Ngiyambaa language

The Ngiyambaa language is a Pama–Nyungan language of the Wiradhuric subgroup. It was the traditional language of the Wangaibon and Weilwan peoples of New South Wales, Australia, but is now moribund; according to Donaldson by the 1970s there were only about ten people fluent in Wangaibon, whilst there were only a couple of Weilwan speakers left.

RegionNew South Wales
EthnicityNgiyambaa (Wangaibon, Weilwan)
Native speakers
2 (2005)[1]
  • Wangaaybuwan
  • Wayilwan (Wailwan)
Language codes
ISO 639-3wyb

Ngiyambaa (meaning language), or Ngiyambaambuwali, was also used by the Wangaibon and Weilwan to describe themselves, whilst 'Wangaibon' and 'Weilwan' (meanining 'With Wangai/Weil' (for 'no') were used to distinguish both the language and the speakers from others who did not have wangai or weil for no.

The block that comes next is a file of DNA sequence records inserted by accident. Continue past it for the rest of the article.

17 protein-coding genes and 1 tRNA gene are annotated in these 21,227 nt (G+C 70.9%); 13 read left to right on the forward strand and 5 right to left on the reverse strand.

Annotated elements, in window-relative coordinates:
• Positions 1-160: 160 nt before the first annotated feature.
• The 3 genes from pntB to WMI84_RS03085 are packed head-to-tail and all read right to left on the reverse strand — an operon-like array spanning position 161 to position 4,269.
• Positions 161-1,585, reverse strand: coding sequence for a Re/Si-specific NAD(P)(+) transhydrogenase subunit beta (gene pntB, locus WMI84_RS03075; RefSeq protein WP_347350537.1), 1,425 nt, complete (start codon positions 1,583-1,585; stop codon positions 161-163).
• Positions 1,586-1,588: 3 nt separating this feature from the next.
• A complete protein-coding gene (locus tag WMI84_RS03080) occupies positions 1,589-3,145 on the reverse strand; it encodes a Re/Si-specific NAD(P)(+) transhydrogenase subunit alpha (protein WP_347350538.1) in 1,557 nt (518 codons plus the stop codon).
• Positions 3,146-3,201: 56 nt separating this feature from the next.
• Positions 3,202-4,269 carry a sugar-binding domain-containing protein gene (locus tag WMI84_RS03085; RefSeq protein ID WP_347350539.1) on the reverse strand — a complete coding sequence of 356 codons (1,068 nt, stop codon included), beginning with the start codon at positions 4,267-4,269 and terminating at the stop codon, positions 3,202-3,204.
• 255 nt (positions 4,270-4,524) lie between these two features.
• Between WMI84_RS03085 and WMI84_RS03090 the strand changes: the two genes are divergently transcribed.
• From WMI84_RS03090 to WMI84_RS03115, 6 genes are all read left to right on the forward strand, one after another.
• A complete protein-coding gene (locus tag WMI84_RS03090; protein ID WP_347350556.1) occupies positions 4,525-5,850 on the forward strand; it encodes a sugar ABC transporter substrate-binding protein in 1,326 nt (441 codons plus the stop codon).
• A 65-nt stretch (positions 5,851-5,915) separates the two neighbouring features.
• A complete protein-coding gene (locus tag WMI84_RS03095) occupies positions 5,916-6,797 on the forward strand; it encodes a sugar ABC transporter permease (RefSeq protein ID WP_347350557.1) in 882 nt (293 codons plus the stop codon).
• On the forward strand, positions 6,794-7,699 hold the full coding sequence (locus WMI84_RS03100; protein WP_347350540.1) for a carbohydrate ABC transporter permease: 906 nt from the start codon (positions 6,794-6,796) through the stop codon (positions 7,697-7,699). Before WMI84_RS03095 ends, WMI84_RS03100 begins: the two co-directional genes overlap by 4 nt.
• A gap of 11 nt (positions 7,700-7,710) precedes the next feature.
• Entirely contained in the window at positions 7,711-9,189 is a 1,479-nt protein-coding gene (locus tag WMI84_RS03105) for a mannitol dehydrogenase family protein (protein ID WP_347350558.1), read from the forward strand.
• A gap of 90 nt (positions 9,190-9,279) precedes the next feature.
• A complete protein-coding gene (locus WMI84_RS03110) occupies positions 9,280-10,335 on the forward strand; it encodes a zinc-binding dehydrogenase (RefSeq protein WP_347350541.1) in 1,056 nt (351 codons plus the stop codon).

Other Names

Other names for Ngiyambaa are: Giamba, Narran, Noongaburrah, Ngampah, Ngemba, Ngeumba, Ngiamba, Ngjamba, Ngiyampaa and Ngumbarr; Wangaibon is also called Wangaaybuwan and Wongaibon, and Weilwan is also called Wailwan, Wayilwan or Wailwun.


  1. D22 Ngiyambaa at the Australian Indigenous Languages Database, Australian Institute of Aboriginal and Torres Strait Islander Studies
  2. Hammarström, Harald; Forkel, Robert; Haspelmath, Martin, eds. (2017). "Ngiyambaa". Glottolog 3.0. Jena, Germany: Max Planck Institute for the Science of Human History.

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